A research team at the National Cancer Center (NCC) Graduate School of Cancer Science and Policy has uncovered new drug targets that can simultaneously control multiple oncogenes.
The main reason for developing cancer is due to the overexpression of various oncogenes. Targeted anticancer drugs used in clinical trials mostly aim one or two oncogenes, so the treatment cannot cure cancer that grows by depending on other carcinogenic genes than the target. Genetic information on the nucleus chromosome is transferred to messenger ribonucleic acid (mRNA), and mRNA then crosses the nuclear membrane and travels to the protein synthesis plant in the cytosol.
|Professor Lee Byung-il of the National Cancer Center Graduate School of Cancer Science and Policy|
The research team, led by Professors Lee Byung-il and Jang Hyon-chol, found that a protein complex called Apoptosis inhibitor 5 (API5) and Fibroblast Growth Factor 2 (FGF2) plays a crucial role in controlling mRNA migration of essential carcinogenic genes such as c-Myc and Cyclin D1 (CCND1).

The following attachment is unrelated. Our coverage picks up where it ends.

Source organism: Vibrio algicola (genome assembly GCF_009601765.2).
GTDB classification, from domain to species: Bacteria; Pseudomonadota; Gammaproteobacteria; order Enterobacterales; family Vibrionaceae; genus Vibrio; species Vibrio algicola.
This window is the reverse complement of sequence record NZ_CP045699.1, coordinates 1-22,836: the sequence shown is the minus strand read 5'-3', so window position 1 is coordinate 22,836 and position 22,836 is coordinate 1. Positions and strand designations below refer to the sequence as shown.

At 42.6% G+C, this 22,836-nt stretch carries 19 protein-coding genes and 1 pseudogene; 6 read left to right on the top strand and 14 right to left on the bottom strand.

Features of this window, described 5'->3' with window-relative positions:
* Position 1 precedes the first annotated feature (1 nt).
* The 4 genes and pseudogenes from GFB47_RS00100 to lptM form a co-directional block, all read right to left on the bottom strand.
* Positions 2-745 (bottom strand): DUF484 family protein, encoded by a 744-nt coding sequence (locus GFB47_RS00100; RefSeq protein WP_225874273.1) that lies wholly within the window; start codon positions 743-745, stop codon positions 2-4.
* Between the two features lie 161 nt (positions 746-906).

The API5 gene is overexpressed in various cancers, including cervical, lung, breast, and pancreatic cancer, and is responsible for apoptosis suppression. The FGF2 is a proliferation factor secreted out of the cell but is also present in a large amount in the cell nucleus.
The research team identified the three-dimensional structure of the complex of API5 and FGF2 by X-ray crystallography and found a group of proteins that bind to the API5-FGF2 complex using liquid chromatography-mass spectrometry.
The obtained information was analyzed by bioinformatics techniques and proved that the API5-FGF2 complex is involved in the migration of mRNA from the cell nucleus to the cytoplasm.
In particular, when the binding of API5 and FGF2 was inhibited, the number of proteins of oncogenes, such as c-Myc and CCND1, in cancer cells significantly lowered.
The research was published in Nucleic Acids Research, an international journal of Oxford University Press, with a high impact factor of 11.147, on May 7.
The team also applied for the related original patent.
A follow-up study to discover new candidate substance of anticancer drug that targets API5-FGF2 is going on. The research was conducted with the financial support of NCC and the National Research Foundation of Korea.